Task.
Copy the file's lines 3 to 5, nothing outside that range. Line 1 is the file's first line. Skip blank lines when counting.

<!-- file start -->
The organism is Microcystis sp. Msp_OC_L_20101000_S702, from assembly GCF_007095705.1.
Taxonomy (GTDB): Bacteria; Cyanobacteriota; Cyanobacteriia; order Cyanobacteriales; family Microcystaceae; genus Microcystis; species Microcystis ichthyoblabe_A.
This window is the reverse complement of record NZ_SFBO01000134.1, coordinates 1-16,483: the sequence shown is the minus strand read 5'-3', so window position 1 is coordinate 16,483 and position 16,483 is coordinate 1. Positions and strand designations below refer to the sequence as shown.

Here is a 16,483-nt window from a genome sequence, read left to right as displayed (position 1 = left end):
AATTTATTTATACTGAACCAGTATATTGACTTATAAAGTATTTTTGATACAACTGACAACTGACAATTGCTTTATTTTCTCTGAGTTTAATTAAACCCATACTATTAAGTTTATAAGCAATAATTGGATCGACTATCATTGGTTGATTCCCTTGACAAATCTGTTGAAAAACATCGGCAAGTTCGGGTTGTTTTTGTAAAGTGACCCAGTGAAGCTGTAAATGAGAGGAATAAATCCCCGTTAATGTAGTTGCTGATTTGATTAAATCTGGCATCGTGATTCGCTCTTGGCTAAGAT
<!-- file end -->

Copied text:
This window is the reverse complement of record NZ_SFBO01000134.1, coordinates 1-16,483: the sequence shown is the minus strand read 5'-3', so window position 1 is coordinate 16,483 and position 16,483 is coordinate 1. Positions and strand designations below refer to the sequence as shown.

Here is a 16,483-nt window from a genome sequence, read left to right as displayed (position 1 = left end):
AATTTATTTATACTGAACCAGTATATTGACTTATAAAGTATTTTTGATACAACTGACAACTGACAATTGCTTTATTTTCTCTGAGTTTAATTAAACCCATACTATTAAGTTTATAAGCAATAATTGGATCGACTATCATTGGTTGATTCCCTTGACAAATCTGTTGAAAAACATCGGCAAGTTCGGGTTGTTTTTGTAAAGTGACCCAGTGAAGCTGTAAATGAGAGGAATAAATCCCCGTTAATGTAGTTGCTGATTTGATTAAATCTGGCATCGTGATTCGCTCTTGGCTAAGAT